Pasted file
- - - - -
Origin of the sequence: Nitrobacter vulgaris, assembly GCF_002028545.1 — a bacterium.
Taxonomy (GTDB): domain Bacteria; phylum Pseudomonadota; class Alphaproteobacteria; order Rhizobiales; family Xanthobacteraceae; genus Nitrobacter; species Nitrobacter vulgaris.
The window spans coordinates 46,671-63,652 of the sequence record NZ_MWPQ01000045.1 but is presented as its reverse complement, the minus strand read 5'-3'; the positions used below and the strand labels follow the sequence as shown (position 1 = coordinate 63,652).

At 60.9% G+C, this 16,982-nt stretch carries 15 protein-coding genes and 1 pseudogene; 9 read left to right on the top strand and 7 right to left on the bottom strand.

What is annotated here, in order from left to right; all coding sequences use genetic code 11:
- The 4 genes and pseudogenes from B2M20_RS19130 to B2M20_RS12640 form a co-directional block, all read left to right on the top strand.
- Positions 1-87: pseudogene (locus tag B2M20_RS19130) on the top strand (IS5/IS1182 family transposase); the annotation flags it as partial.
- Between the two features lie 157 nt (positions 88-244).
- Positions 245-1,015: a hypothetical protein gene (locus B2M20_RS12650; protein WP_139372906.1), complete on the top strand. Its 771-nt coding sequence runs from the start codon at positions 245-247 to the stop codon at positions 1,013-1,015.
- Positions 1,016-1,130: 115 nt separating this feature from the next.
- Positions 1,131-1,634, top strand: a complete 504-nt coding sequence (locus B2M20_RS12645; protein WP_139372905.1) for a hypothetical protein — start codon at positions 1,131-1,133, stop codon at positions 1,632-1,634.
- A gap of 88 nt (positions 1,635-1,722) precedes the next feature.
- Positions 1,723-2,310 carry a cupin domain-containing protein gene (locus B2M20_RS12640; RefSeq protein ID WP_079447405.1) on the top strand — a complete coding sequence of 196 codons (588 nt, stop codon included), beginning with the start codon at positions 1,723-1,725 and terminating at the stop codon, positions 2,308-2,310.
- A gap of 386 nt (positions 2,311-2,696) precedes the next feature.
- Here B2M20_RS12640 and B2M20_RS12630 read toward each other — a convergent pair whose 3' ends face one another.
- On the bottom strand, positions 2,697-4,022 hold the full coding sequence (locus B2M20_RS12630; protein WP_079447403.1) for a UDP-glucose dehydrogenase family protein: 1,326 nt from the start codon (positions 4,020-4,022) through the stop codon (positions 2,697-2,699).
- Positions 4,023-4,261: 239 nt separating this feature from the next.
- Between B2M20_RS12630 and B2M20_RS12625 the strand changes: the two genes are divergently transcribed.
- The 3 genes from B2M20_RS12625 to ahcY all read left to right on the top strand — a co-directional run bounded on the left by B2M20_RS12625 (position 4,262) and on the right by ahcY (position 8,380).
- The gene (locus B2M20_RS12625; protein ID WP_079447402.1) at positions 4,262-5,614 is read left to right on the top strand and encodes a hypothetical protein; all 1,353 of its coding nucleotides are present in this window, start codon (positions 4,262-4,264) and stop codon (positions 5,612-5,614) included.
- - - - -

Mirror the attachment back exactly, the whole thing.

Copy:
Origin of the sequence: Nitrobacter vulgaris, assembly GCF_002028545.1 — a bacterium.
Taxonomy (GTDB): domain Bacteria; phylum Pseudomonadota; class Alphaproteobacteria; order Rhizobiales; family Xanthobacteraceae; genus Nitrobacter; species Nitrobacter vulgaris.
The window spans coordinates 46,671-63,652 of the sequence record NZ_MWPQ01000045.1 but is presented as its reverse complement, the minus strand read 5'-3'; the positions used below and the strand labels follow the sequence as shown (position 1 = coordinate 63,652).

At 60.9% G+C, this 16,982-nt stretch carries 15 protein-coding genes and 1 pseudogene; 9 read left to right on the top strand and 7 right to left on the bottom strand.

What is annotated here, in order from left to right; all coding sequences use genetic code 11:
- The 4 genes and pseudogenes from B2M20_RS19130 to B2M20_RS12640 form a co-directional block, all read left to right on the top strand.
- Positions 1-87: pseudogene (locus tag B2M20_RS19130) on the top strand (IS5/IS1182 family transposase); the annotation flags it as partial.
- Between the two features lie 157 nt (positions 88-244).
- Positions 245-1,015: a hypothetical protein gene (locus B2M20_RS12650; protein WP_139372906.1), complete on the top strand. Its 771-nt coding sequence runs from the start codon at positions 245-247 to the stop codon at positions 1,013-1,015.
- Positions 1,016-1,130: 115 nt separating this feature from the next.
- Positions 1,131-1,634, top strand: a complete 504-nt coding sequence (locus B2M20_RS12645; protein WP_139372905.1) for a hypothetical protein — start codon at positions 1,131-1,133, stop codon at positions 1,632-1,634.
- A gap of 88 nt (positions 1,635-1,722) precedes the next feature.
- Positions 1,723-2,310 carry a cupin domain-containing protein gene (locus B2M20_RS12640; RefSeq protein ID WP_079447405.1) on the top strand — a complete coding sequence of 196 codons (588 nt, stop codon included), beginning with the start codon at positions 1,723-1,725 and terminating at the stop codon, positions 2,308-2,310.
- A gap of 386 nt (positions 2,311-2,696) precedes the next feature.
- Here B2M20_RS12640 and B2M20_RS12630 read toward each other — a convergent pair whose 3' ends face one another.
- On the bottom strand, positions 2,697-4,022 hold the full coding sequence (locus B2M20_RS12630; protein WP_079447403.1) for a UDP-glucose dehydrogenase family protein: 1,326 nt from the start codon (positions 4,020-4,022) through the stop codon (positions 2,697-2,699).
- Positions 4,023-4,261: 239 nt separating this feature from the next.
- Between B2M20_RS12630 and B2M20_RS12625 the strand changes: the two genes are divergently transcribed.
- The 3 genes from B2M20_RS12625 to ahcY all read left to right on the top strand — a co-directional run bounded on the left by B2M20_RS12625 (position 4,262) and on the right by ahcY (position 8,380).
- The gene (locus B2M20_RS12625; protein ID WP_079447402.1) at positions 4,262-5,614 is read left to right on the top strand and encodes a hypothetical protein; all 1,353 of its coding nucleotides are present in this window, start codon (positions 4,262-4,264) and stop codon (positions 5,612-5,614) included.